Stanton Hill

Stanton Hill was first mentioned in the census in 1871, and then only as a street within Skegby. It probably took its name from the Stanton Ironworks Company, which started sinking the Teversal (Butcher Wood) Colliery in 1867, and later the Silverhill Colliery in 1878. Many of the workers for these new collieries moved from other coalmining areas including Shropshire, Staffordshire, Derbyshire, and Leicestershire.

Skegby Colliery was replaced by New Skegby Colliery (later renamed Sutton Colliery) in 1873. It was also known as Brierley Colliery, possibly renamed by the many Staffordshire colliers moving from the Brierley Hillarea. This was later taken over by the Blackwell Colliery Company.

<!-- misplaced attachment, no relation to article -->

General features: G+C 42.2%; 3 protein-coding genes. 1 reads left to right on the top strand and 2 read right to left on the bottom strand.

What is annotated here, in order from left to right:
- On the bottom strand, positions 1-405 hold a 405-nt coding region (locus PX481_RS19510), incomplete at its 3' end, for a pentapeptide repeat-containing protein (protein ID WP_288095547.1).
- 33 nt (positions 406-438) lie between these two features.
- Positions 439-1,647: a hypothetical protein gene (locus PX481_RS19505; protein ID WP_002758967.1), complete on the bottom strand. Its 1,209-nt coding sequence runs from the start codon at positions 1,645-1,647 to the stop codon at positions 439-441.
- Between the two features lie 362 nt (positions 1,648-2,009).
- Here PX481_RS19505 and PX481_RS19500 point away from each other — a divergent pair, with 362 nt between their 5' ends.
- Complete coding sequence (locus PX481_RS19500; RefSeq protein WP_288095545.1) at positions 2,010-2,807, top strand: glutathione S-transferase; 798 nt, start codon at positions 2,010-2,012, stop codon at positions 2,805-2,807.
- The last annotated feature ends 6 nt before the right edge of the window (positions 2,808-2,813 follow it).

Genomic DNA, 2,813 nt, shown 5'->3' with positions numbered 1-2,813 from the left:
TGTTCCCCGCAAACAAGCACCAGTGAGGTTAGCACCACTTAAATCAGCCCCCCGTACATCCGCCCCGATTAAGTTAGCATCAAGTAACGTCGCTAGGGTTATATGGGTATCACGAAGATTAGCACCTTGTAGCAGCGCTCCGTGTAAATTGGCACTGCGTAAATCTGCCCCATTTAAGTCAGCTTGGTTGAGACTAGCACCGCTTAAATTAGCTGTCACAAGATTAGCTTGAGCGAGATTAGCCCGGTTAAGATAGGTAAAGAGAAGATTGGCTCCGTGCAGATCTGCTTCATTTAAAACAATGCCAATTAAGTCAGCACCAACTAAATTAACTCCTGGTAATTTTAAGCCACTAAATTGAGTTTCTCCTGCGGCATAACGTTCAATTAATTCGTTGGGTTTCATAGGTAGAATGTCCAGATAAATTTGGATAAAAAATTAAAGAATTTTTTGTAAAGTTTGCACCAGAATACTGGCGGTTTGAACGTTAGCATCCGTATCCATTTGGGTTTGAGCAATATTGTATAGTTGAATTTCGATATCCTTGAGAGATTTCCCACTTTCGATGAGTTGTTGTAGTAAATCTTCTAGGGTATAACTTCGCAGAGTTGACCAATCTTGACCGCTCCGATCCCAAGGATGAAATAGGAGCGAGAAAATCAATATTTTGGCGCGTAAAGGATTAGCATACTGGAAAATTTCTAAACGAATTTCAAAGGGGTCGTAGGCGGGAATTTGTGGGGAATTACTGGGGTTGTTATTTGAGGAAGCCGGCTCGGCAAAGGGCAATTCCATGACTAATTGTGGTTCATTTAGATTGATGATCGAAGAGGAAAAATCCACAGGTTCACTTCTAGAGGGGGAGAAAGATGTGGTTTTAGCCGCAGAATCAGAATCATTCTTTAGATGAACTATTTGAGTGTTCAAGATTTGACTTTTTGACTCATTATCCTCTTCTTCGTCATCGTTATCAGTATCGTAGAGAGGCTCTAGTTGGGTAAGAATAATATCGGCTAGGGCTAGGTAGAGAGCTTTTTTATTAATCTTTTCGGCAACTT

The huge increase in population of Skegby – from 805 in 1869 to over 3,000 in 1884 – meant that new housing was required in the immediate area. One hundred and thirty-two houses were initially built on Cooperative Street, Institute Street and Cross Row by the Stanton Ironworks Company, beginning in 1877. However, these street names only developed later, because in 1881 they were all recorded as Stanton Hill. By 1881 Stanton Hill was described as a hamlet within the parish of Skegby.

Two years after the sinking of Silverhill Colliery the Stanton Ironworks Company acquired more land at Meden Bank, on which were built a further one hundred and twenty cottages and allotments for the workforce.

The Blackwell Colliery Company also contributed to the housing in the Stanton Hill area, building the terraces of houses named Longden, Bainbridge, Marshall, Gardiner, Cochrane and Scott's. These streets were named after some of the Directors of the Blackwell Company at the time of construction.